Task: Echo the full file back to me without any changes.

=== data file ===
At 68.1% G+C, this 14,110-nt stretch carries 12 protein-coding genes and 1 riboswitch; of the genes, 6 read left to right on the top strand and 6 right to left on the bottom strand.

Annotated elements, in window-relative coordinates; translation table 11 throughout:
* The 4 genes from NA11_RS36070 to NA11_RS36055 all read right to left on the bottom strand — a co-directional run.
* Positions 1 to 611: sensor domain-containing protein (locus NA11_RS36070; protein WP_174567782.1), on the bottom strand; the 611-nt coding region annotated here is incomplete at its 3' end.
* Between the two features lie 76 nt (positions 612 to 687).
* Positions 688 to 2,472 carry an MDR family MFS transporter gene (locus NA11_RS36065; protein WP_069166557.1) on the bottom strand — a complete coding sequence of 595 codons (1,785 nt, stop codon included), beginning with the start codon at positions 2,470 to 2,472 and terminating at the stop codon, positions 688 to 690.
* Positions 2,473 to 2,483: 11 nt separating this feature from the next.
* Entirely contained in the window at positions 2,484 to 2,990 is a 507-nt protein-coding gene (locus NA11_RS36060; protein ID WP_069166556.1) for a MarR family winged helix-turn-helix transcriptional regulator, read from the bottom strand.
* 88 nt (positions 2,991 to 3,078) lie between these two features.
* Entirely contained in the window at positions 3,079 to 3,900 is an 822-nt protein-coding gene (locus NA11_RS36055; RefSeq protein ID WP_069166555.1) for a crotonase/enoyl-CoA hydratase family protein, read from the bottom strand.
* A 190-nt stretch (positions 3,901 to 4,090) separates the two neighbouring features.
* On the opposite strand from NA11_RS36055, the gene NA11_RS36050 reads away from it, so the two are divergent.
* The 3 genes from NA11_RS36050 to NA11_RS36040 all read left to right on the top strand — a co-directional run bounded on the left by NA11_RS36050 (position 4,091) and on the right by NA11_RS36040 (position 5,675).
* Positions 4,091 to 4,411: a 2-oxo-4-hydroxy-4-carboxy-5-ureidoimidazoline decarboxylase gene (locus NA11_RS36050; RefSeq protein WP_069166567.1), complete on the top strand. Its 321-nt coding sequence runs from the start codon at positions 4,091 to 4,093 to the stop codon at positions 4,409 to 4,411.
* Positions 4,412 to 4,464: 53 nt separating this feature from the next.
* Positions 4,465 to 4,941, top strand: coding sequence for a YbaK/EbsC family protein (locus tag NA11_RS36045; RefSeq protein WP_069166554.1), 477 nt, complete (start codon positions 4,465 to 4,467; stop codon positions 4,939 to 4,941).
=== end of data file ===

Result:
At 68.1% G+C, this 14,110-nt stretch carries 12 protein-coding genes and 1 riboswitch; of the genes, 6 read left to right on the top strand and 6 right to left on the bottom strand.

Annotated elements, in window-relative coordinates; translation table 11 throughout:
* The 4 genes from NA11_RS36070 to NA11_RS36055 all read right to left on the bottom strand — a co-directional run.
* Positions 1 to 611: sensor domain-containing protein (locus NA11_RS36070; protein WP_174567782.1), on the bottom strand; the 611-nt coding region annotated here is incomplete at its 3' end.
* Between the two features lie 76 nt (positions 612 to 687).
* Positions 688 to 2,472 carry an MDR family MFS transporter gene (locus NA11_RS36065; protein WP_069166557.1) on the bottom strand — a complete coding sequence of 595 codons (1,785 nt, stop codon included), beginning with the start codon at positions 2,470 to 2,472 and terminating at the stop codon, positions 688 to 690.
* Positions 2,473 to 2,483: 11 nt separating this feature from the next.
* Entirely contained in the window at positions 2,484 to 2,990 is a 507-nt protein-coding gene (locus NA11_RS36060; protein ID WP_069166556.1) for a MarR family winged helix-turn-helix transcriptional regulator, read from the bottom strand.
* 88 nt (positions 2,991 to 3,078) lie between these two features.
* Entirely contained in the window at positions 3,079 to 3,900 is an 822-nt protein-coding gene (locus NA11_RS36055; RefSeq protein ID WP_069166555.1) for a crotonase/enoyl-CoA hydratase family protein, read from the bottom strand.
* A 190-nt stretch (positions 3,901 to 4,090) separates the two neighbouring features.
* On the opposite strand from NA11_RS36055, the gene NA11_RS36050 reads away from it, so the two are divergent.
* The 3 genes from NA11_RS36050 to NA11_RS36040 all read left to right on the top strand — a co-directional run bounded on the left by NA11_RS36050 (position 4,091) and on the right by NA11_RS36040 (position 5,675).
* Positions 4,091 to 4,411: a 2-oxo-4-hydroxy-4-carboxy-5-ureidoimidazoline decarboxylase gene (locus NA11_RS36050; RefSeq protein WP_069166567.1), complete on the top strand. Its 321-nt coding sequence runs from the start codon at positions 4,091 to 4,093 to the stop codon at positions 4,409 to 4,411.
* Positions 4,412 to 4,464: 53 nt separating this feature from the next.
* Positions 4,465 to 4,941, top strand: coding sequence for a YbaK/EbsC family protein (locus tag NA11_RS36045; RefSeq protein WP_069166554.1), 477 nt, complete (start codon positions 4,465 to 4,467; stop codon positions 4,939 to 4,941).